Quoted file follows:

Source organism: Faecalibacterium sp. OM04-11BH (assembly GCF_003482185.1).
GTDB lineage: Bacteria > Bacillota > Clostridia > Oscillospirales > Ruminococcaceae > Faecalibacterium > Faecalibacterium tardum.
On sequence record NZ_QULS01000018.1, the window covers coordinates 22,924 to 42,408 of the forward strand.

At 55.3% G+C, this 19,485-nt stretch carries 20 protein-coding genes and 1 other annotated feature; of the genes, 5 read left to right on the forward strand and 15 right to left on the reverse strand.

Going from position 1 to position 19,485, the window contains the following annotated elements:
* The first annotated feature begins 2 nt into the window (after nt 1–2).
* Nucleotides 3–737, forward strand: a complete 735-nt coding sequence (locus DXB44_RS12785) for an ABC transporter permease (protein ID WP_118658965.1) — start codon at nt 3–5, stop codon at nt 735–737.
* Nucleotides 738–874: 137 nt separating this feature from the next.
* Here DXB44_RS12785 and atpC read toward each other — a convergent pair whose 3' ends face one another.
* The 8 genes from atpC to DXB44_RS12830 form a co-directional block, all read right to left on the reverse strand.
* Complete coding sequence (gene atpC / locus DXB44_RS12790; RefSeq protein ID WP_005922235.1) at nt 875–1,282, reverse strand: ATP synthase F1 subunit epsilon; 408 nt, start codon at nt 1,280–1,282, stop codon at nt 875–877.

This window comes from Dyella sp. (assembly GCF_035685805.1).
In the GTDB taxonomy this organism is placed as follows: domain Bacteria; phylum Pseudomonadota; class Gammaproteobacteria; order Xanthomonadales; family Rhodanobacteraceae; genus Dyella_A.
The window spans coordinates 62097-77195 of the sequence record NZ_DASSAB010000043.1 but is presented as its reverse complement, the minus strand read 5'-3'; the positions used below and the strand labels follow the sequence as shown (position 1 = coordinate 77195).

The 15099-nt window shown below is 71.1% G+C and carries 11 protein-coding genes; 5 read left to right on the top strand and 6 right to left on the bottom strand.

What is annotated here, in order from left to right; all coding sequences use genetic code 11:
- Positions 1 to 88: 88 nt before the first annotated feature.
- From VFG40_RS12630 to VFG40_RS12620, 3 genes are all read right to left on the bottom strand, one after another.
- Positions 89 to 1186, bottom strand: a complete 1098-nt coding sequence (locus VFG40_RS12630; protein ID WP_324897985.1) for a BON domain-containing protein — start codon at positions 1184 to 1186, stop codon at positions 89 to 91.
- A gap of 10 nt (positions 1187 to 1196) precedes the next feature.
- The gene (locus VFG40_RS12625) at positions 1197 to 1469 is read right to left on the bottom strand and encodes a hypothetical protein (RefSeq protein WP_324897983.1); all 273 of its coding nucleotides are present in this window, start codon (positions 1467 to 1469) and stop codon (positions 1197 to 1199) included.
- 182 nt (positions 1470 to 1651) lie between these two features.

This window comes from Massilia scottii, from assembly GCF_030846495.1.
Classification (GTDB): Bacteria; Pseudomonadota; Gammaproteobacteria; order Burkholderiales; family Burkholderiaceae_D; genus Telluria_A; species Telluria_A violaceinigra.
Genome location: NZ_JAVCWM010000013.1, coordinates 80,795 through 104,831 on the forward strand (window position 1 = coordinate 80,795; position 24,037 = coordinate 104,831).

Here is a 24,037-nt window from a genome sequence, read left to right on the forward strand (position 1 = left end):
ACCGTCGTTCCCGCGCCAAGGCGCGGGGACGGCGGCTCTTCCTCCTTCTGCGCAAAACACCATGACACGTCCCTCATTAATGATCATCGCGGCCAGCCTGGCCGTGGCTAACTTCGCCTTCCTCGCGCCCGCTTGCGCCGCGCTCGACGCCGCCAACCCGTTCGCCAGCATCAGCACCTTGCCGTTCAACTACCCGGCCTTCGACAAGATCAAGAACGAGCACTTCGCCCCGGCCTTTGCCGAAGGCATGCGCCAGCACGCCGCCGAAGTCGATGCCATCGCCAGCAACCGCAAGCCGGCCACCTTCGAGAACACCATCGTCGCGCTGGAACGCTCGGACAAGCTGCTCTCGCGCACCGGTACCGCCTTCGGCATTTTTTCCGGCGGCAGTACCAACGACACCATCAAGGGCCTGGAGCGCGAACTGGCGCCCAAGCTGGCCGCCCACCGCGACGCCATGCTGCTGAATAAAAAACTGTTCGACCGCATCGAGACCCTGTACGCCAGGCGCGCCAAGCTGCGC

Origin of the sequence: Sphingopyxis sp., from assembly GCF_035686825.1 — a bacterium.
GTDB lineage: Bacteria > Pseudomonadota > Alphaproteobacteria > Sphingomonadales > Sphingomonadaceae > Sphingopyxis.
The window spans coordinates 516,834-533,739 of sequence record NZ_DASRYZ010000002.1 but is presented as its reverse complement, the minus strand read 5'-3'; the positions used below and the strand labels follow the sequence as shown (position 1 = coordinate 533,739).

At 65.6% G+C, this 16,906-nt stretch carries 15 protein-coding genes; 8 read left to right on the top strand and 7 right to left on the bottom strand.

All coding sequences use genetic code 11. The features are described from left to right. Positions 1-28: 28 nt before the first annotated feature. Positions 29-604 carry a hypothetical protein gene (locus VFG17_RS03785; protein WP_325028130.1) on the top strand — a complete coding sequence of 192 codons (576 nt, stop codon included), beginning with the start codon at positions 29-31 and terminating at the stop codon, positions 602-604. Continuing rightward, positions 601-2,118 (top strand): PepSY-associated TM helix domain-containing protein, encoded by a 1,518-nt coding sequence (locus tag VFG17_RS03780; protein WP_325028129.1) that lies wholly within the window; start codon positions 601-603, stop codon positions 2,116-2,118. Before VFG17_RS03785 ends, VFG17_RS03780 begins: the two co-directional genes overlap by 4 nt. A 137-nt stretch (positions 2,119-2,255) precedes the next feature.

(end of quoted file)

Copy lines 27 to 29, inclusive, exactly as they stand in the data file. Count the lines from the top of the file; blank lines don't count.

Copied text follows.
ACCGTCGTTCCCGCGCCAAGGCGCGGGGACGGCGGCTCTTCCTCCTTCTGCGCAAAACACCATGACACGTCCCTCATTAATGATCATCGCGGCCAGCCTGGCCGTGGCTAACTTCGCCTTCCTCGCGCCCGCTTGCGCCGCGCTCGACGCCGCCAACCCGTTCGCCAGCATCAGCACCTTGCCGTTCAACTACCCGGCCTTCGACAAGATCAAGAACGAGCACTTCGCCCCGGCCTTTGCCGAAGGCATGCGCCAGCACGCCGCCGAAGTCGATGCCATCGCCAGCAACCGCAAGCCGGCCACCTTCGAGAACACCATCGTCGCGCTGGAACGCTCGGACAAGCTGCTCTCGCGCACCGGTACCGCCTTCGGCATTTTTTCCGGCGGCAGTACCAACGACACCATCAAGGGCCTGGAGCGCGAACTGGCGCCCAAGCTGGCCGCCCACCGCGACGCCATGCTGCTGAATAAAAAACTGTTCGACCGCATCGAGACCCTGTACGCCAGGCGCGCCAAGCTGCGC

Origin of the sequence: Sphingopyxis sp., from assembly GCF_035686825.1 — a bacterium.
GTDB lineage: Bacteria > Pseudomonadota > Alphaproteobacteria > Sphingomonadales > Sphingomonadaceae > Sphingopyxis.